Communication can be verbal or nonverbal. According to Papa (2012), “for example, if you say, “I love you,” and then kiss your spouse, the words are verbal and the action of the kiss is the nonverbal communication” (para. 3). Humans would not survive without the different forms of communication. There are many forms of communication in human societies, but one interesting form of communication is demonstrative communication. Demonstrative communication is a very effective way to get a point across, without using words, but rather body language and best of all anyone is capable of using this form of communication.
Demonstrative communication can be effective or ineffective, positive or negative, but ultimately this form of communication requires listening, touching, and responding to be successful. This form of communication can be effective or ineffective depending on its use. According to Papa (2012), “if communication is ineffective it has the power to hurt, confuse and misinform the listener (para. 2)”. An example of ineffective communication would be if a parent was teaching a child not to hit by spanking him or her.
The child will learn that hitting is acceptable instead of learning not to hit, therefore this is ineffective demonstrative communication. Although ineffective communication can be destructive in some cases it can help people grow, and learn how to demonstrate effective communication. Here is an example from an article on how demonstrative communication can be effective. This example involves a boy who suffered a traumatic brain injury, which left him paralyzed from the waist down and also left him without the use of verbal communication (Jedzinska, 2012).
The nurse could tell the boy was coherent, but she could not figure out how to communicate with him right away, until days later when two individuals showed her a form of demonstrative communication that she could use (Jedzinska, 2012). According to Jedzinska (2012), “the technique required my hands spread apart, I asked the patient a closed question. He then responded by pointing with his arm to my left or right hand –left meaning ‘yes’ and right meaning ‘no’ ” (p. 27). Here are other examples that show the effectiveness of this communication.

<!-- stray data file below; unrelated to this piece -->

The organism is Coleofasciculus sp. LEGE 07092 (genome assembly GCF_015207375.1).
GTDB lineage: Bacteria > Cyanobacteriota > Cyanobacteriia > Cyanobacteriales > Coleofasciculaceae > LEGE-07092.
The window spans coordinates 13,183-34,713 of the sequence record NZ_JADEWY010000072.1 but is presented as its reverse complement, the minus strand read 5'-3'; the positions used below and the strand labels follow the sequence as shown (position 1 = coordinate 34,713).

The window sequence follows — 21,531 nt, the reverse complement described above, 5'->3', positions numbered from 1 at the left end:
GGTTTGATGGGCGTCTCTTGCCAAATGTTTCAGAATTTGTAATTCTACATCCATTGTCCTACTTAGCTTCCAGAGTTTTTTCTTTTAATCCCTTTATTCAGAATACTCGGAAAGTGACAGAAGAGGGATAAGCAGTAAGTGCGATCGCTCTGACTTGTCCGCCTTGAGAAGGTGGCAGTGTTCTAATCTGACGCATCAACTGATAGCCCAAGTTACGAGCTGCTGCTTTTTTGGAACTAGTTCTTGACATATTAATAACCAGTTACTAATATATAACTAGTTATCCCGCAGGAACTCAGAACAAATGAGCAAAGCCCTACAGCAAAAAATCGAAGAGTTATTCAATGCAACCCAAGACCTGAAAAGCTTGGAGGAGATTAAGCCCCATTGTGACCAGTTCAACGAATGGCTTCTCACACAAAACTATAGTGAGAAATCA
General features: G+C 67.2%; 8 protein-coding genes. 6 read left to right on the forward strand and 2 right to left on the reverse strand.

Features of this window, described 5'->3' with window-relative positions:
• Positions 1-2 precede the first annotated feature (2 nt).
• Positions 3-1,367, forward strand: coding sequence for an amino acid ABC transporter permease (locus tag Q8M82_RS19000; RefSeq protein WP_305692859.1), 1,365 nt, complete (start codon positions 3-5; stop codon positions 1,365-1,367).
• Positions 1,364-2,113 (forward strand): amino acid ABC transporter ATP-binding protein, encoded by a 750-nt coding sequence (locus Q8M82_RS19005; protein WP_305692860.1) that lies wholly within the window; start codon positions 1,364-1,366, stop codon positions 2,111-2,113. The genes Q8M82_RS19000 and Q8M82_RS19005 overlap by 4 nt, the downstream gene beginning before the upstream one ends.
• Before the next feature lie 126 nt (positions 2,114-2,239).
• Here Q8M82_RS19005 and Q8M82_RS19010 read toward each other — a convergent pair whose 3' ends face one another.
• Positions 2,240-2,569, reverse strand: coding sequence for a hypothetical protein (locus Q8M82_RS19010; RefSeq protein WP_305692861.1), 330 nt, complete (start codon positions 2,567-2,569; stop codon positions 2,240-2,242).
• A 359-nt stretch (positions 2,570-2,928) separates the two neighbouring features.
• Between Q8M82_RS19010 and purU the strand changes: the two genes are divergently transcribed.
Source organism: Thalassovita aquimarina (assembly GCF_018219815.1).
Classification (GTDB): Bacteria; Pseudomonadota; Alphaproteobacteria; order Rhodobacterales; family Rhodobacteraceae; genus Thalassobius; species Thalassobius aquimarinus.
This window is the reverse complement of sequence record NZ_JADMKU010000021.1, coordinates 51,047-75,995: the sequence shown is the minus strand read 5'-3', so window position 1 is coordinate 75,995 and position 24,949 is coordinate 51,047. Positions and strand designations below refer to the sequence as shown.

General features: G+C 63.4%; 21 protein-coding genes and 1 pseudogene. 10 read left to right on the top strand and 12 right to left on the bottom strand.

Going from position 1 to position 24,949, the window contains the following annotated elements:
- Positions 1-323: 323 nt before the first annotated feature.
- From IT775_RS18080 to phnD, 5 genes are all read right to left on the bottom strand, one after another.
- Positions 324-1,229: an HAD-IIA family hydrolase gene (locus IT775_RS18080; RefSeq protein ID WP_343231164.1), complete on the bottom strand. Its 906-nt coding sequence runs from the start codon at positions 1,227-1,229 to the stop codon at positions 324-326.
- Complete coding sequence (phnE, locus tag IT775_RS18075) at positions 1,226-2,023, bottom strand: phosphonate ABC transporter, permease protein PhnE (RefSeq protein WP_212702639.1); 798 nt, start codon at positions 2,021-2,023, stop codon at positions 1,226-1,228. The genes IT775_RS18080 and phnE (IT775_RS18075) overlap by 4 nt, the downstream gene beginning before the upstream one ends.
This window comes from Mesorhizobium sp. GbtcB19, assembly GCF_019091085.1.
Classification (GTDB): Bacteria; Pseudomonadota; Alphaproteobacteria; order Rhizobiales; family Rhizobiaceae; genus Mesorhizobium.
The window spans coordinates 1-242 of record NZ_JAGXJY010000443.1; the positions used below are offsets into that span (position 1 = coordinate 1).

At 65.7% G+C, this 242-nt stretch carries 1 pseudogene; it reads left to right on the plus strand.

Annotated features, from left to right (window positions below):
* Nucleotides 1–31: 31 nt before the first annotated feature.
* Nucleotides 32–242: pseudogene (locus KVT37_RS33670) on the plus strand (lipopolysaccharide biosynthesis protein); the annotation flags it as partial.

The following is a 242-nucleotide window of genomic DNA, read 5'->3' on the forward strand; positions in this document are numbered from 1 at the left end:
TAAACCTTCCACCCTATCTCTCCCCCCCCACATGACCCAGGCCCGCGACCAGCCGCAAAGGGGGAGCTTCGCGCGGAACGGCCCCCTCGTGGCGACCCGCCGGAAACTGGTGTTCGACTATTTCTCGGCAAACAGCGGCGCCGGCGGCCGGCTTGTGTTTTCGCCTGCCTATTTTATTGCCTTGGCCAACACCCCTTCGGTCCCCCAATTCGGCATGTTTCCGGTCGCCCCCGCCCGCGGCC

Demonstrative communication is extremely operative by babies, the blind, and the deaf. These individuals as well as others would have a hard time surviving in society because he or she relies on this form of communication. Here are some other examples of demonstrative communication: A baby cries when it is hungry or smiles when it is happy. The blind and deaf may use sign language to communicate their thoughts. An adult uses his or her facial expressions to express disappointment in his or her child, and a child avoids eye contact when he or she is lying about something he or she has done.
These examples show how effective this communication can be in situations which verbal communication is incapable and the example with the father and child provides how demonstrative communication can be ineffective. There are positive and negative forms of this type of communication, which is considered the feedback from the receiver. Here are some examples of positive forms sent to the sender or receiver. A smile can say a lot it can tell the sender the receiver is happy. A hug is a positive way to show that a person cares for someone, and depending on the hug a person can tell a lot more about the way a person is feeling.
Clapping, whistling, dancing, putting a thumbs-up, are also forms of positive communication. Positive demonstrative communication can be empowering to the sender but not all feedback will be positive. Here are some examples of negative forms sent from the sender to the receiver. A frown, shaking of the head, eye glaring, and displaying the middle finger can signify a negative form of demonstrative communication. Positive and negative demonstrations are a common part of everyday life, and an individual must learn to determine the difference between the two to have effective communication.
According to Cheesebro, O’Connor, & Rios (2010), “listening is “the process of receiving, constructing meaning from, and responding to spoken and/or nonverbal messages” (ILA, 1996, p. 1). This means that listening is important with nonverbal messages from the sending and receiving end. For example if a person talks to his or her best friend every day, and one day he or she ignores him or her that is sign something is wrong, and it is important for the friend to respond to this demonstrative communication to spare feelings and move forward.
Keep in mind that it is important to respond appropriately after taking in the information. Communication is the key to human success. Communication can be verbal or nonverbal or can be verbal and nonverbal at the same time. Using both communication methods together is the most effective way to communicate information. For the message to be received properly people must use active listening when receiving any form of message. People use nonverbal communication without even thinking about it, so it is important to be aware of every form of communication whether it is positive or negative, or effective or ineffective.
Cheesebro, T. , O’Connor, L. , & Rios, F. (2010). Communicating in the workplace. Upper Saddle River, NJ: Prentice Hall. Jedzinska, A. (2012, October). Nursing placement taught me that all forms of communication are important. Nursing Standard, 27(8), 27. Retrieved from http://ehis. ebscohost. com/eds/pdfviewer/pdfviewer? sid=254672b0-af59-4dfa-b3fb-38693fc5651f%40sessionmgr14&vid=13&hid=124 Papa, J. (2012). Effective & Ineffective Communication. Retrieved from http://www. ehow. com/about_6110746_effective-ineffective-communication. html